The rate at which worms hatch and survive varies throughout the year. Knowing a little about their climatic likes and dislikes lets you control them more easily.
The first thing to appreciate is that worm eggs are far less tolerant of tough conditions than the larvae that emerge from them.
Barber’s pole worm and black scour worm eggs have a fairly short life. Once the eggs are passed in the sheep’s dung, barber’s pole worm eggs need the right conditions within a week for development to start, whereas black scour worm eggs can survive for a few weeks and eggs of brown stomach worm (also called Osties) survive even longer, until the right moisture and temperature conditions are available.
Don’t worry about trying to memorise the following information because Your Program in WormBoss tells you quite simply ‘what to do and when to do it’.
These worms need sufficient moisture in the dung pellet to start the development process. Barber’s pole worm requires the most moisture and Osties the least. Generally, this is provided by 10–15 mm of rainfall over a few days, however, waterlogged ground can be enough. But Osties are tougher and given the right conditions, can develop at low rates without rainfall, even in a relatively dry dung pellet.
Eggs from barber’s pole worms need daily maximum temperatures of 18°C or more to develop to infective stages, whereas black scour worms are more cold tolerant. The more common species of black scour worm, Trichostrongylus colubriformis, needs 15°C days, whereas the more damaging species, Trichostrongylus vitrinus, will actively develop when daily maximums are only about 12°C, which is similar for Osties.
When conditions are right, hatching and development to infective larvae takes about 4–10 days (the shorter times when it is warmer). The infective larvae wriggle in moisture films, ending up on pasture plants where they can be eaten by stock.
While they are microscopic and are very exposed in their location, worm larvae are incredibly tough. The cold weather in Australia, including snow and frost, has little effect on them. It also needs to be pretty hot before they become dessicated (dry up) and die, generally maximum temperatures over 40°C for a couple of days are required.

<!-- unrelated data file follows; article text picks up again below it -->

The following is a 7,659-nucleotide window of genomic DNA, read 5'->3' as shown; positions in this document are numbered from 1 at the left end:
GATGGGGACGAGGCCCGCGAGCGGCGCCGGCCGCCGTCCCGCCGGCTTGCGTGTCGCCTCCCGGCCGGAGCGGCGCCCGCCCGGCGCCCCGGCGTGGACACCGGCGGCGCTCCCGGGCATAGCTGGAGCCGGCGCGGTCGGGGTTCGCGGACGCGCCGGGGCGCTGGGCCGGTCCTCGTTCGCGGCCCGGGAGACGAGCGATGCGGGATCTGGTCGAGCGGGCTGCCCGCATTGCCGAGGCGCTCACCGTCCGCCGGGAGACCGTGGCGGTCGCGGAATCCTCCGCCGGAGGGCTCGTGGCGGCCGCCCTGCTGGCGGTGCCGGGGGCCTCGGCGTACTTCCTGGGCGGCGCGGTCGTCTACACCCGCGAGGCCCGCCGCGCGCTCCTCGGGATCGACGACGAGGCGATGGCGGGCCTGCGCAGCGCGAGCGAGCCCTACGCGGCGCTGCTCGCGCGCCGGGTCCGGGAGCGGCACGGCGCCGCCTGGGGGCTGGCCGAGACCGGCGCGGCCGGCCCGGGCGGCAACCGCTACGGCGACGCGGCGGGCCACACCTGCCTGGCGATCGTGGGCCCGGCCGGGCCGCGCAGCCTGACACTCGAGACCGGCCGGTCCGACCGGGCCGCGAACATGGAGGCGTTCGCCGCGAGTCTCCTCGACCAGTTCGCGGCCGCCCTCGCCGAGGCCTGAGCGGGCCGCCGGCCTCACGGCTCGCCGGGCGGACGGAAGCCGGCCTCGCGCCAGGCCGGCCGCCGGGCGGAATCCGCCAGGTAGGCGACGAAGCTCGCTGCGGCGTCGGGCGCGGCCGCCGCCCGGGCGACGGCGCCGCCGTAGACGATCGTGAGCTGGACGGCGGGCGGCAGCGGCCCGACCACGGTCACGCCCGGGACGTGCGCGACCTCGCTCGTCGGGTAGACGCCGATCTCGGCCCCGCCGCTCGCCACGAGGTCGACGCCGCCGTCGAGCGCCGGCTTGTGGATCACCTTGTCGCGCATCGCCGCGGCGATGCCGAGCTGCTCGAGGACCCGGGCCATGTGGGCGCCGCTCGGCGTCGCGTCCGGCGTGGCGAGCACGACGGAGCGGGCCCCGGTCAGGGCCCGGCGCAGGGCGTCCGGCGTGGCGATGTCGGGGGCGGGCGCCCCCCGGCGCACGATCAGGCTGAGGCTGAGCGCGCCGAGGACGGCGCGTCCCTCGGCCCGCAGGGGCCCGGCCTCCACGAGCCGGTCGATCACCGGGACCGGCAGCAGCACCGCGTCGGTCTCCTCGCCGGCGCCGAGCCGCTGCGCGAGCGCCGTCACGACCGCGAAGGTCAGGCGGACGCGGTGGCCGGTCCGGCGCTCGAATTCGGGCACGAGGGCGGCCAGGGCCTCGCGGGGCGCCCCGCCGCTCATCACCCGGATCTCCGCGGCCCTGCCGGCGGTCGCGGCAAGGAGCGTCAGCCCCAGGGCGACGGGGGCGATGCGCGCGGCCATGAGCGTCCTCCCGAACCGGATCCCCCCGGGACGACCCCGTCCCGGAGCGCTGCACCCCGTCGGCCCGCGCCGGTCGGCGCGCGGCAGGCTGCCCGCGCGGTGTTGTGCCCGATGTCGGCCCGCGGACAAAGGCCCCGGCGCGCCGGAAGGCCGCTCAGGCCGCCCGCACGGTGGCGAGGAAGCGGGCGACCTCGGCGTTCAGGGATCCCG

The infective larvae on the pastures have a limited energy reserve, as they cannot eat due to their protective coating. As they wriggle, they use up their energy and, sooner or later (if not eaten with the pasture), they die.
This knowledge can be used to prepare a low worm-risk paddock for lambing or for weaners. In cool conditions, most of the larvae die within 6 months, but when it’s warm they are more active, their energy is used faster, and most die within 3 months. If no new larvae are added during this time then the paddocks will become low worm-risk. These particularly suit more susceptible classes of sheep, such as weaners and lambing ewes.
Worm infections during periods when eggs are not developing can cause some suspicion about this information. For example, one of the most common questions received at WormBoss workshops in the New England region of NSW is “Why do my sheep still get wormy in winter time if it’s too cold for the barber’s pole and black scour worms to develop?”
Let’s go back to the key messages from the previous paragraphs: eggs are fussy about developing, but larvae live for many months.
So, in winter, in cold areas, no new larvae are emerging, but those that hatched in late summer and autumn—the ones we are waiting on to die to create ‘clean’, low worm-risk paddocks some months later—are still available to be eaten by the sheep during winter.
You don’t need to be an expert to use this information. Your WormBoss Worm Control Program on the WormBoss web site includes simple practices and when to use them to take advantage of the worm’s Achilles’ heel.
WormBoss also has more about worm control with grazing management, as well as the worm life cycle and factors contributing to paddock contamination with worms.